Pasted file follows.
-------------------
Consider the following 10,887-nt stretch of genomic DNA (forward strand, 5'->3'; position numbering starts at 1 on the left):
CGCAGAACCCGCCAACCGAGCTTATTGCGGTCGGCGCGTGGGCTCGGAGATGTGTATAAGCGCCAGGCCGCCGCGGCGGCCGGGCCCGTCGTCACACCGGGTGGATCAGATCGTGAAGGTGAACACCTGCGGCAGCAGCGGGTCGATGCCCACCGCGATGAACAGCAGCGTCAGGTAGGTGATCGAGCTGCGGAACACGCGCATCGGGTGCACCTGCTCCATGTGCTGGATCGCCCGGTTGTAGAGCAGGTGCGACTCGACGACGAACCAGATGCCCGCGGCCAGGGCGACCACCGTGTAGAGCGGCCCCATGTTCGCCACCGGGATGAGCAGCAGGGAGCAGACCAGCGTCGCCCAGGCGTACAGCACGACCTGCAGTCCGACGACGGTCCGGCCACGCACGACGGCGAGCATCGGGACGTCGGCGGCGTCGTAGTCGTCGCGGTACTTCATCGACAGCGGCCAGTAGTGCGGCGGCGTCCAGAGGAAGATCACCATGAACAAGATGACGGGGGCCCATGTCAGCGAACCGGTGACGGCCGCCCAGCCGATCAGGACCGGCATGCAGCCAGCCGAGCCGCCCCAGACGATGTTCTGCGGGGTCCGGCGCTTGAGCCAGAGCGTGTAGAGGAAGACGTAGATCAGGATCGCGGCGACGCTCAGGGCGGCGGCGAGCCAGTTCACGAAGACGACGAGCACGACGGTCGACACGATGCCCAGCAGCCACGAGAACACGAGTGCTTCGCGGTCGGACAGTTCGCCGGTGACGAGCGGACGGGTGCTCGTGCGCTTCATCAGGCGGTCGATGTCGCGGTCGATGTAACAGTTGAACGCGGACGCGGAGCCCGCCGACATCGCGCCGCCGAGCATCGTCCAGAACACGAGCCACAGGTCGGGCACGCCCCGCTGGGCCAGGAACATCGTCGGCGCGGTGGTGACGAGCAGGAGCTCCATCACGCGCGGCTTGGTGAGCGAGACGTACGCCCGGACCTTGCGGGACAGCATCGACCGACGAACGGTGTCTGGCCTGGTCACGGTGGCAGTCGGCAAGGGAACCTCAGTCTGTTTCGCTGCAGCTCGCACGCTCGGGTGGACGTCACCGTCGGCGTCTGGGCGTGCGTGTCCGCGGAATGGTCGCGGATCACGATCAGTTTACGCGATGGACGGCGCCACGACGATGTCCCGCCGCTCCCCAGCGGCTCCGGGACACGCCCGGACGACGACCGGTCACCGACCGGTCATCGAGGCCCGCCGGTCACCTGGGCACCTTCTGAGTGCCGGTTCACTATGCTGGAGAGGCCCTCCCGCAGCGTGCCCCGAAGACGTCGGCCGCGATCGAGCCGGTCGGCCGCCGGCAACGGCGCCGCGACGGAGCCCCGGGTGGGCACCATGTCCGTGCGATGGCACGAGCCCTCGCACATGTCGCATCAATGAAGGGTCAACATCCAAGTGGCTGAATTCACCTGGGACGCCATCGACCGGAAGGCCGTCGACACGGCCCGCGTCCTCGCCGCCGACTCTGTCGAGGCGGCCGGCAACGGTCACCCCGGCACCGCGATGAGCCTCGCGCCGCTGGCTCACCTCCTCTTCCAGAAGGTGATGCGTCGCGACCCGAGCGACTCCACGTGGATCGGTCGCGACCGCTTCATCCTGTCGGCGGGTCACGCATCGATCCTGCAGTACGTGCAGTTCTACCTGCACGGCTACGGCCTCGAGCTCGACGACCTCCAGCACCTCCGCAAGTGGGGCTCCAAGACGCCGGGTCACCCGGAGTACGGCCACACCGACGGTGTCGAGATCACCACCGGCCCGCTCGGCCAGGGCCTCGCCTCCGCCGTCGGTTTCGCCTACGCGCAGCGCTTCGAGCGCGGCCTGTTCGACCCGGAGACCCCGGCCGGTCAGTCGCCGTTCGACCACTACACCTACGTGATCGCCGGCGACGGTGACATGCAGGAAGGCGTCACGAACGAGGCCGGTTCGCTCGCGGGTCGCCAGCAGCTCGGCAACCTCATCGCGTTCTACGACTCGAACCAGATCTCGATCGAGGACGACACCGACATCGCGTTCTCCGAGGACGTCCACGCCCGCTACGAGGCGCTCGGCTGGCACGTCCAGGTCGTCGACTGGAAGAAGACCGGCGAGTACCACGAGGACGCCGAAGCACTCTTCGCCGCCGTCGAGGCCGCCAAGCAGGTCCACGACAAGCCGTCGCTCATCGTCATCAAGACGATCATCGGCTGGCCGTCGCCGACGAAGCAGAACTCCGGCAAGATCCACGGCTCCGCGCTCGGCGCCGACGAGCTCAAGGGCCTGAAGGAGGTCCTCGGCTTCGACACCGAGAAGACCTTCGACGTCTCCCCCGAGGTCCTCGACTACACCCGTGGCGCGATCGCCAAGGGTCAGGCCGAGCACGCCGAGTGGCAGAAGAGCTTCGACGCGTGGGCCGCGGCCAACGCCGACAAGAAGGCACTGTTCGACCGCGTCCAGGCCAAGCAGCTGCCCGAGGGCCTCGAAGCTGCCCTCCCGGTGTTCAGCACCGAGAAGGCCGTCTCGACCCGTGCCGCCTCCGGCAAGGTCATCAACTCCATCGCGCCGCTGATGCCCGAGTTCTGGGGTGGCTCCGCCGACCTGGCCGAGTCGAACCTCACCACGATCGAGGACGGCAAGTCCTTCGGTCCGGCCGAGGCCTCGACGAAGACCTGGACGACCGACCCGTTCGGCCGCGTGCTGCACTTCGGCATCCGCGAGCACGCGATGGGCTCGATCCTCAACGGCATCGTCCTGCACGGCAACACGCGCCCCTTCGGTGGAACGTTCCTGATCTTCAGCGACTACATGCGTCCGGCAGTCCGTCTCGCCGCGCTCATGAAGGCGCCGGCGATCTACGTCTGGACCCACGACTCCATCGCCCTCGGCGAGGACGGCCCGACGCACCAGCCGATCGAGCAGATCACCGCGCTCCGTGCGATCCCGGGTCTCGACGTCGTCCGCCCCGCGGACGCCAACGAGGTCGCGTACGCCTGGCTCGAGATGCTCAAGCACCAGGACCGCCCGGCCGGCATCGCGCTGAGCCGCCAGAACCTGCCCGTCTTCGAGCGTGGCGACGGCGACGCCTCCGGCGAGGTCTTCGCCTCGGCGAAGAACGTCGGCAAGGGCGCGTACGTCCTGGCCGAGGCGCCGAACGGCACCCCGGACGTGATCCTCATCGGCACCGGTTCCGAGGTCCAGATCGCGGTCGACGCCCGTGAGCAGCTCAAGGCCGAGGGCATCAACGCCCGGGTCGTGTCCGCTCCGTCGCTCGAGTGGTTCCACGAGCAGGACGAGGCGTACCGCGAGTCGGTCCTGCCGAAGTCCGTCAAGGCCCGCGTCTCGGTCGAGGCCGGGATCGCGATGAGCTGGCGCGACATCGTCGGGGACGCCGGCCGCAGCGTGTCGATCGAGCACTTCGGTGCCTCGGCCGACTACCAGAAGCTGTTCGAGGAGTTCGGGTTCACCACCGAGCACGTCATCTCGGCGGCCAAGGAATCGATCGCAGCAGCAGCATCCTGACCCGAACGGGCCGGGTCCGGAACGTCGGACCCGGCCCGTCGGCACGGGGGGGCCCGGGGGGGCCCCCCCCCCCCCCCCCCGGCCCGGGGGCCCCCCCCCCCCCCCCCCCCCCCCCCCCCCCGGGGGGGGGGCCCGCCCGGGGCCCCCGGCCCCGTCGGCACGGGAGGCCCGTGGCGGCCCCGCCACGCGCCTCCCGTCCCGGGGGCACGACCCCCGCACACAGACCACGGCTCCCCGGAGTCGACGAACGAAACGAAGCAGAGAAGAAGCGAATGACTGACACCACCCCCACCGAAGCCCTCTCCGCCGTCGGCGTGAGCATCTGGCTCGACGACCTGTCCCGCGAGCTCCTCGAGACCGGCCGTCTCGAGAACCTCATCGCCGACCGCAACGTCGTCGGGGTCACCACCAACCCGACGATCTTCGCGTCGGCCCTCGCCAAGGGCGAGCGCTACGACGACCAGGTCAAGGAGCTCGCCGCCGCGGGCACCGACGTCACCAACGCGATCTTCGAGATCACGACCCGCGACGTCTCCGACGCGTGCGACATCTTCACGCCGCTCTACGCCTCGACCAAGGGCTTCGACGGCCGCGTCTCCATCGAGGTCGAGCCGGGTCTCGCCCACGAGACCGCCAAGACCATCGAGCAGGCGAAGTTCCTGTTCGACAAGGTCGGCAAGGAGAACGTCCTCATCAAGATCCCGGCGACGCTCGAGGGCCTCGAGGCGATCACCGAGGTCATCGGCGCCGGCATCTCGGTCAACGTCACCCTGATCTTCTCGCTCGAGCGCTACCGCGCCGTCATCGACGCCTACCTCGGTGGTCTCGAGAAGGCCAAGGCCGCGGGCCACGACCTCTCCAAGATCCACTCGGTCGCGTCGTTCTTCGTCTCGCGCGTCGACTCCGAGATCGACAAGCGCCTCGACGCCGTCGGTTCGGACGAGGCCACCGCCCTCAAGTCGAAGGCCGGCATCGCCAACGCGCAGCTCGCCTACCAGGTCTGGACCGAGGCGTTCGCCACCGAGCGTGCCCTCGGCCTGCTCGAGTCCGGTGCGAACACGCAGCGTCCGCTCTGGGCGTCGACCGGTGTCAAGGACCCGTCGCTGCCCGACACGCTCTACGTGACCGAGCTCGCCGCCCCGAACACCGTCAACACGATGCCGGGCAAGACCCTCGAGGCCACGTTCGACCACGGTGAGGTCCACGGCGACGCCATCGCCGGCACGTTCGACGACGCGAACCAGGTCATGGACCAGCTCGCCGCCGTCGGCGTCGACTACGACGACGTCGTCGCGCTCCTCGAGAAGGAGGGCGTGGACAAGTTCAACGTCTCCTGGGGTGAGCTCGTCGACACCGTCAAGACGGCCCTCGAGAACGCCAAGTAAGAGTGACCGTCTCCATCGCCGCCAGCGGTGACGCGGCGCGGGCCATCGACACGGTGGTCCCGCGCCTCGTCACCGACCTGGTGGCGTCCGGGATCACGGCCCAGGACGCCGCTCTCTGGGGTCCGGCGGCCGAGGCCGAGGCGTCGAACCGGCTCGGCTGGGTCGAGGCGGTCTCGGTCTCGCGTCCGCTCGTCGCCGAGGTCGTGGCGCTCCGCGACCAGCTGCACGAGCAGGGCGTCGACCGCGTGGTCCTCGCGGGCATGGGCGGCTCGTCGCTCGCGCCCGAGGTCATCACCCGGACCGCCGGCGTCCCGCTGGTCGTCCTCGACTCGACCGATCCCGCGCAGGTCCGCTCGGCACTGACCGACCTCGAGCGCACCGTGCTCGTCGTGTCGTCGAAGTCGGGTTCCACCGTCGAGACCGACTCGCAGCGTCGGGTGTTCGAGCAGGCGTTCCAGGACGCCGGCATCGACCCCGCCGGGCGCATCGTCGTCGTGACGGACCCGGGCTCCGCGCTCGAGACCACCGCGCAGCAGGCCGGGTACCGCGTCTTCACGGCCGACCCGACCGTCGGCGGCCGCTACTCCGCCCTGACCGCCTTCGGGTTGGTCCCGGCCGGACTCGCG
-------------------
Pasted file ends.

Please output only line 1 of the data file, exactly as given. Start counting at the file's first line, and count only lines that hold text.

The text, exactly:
Consider the following 10,887-nt stretch of genomic DNA (forward strand, 5'->3'; position numbering starts at 1 on the left):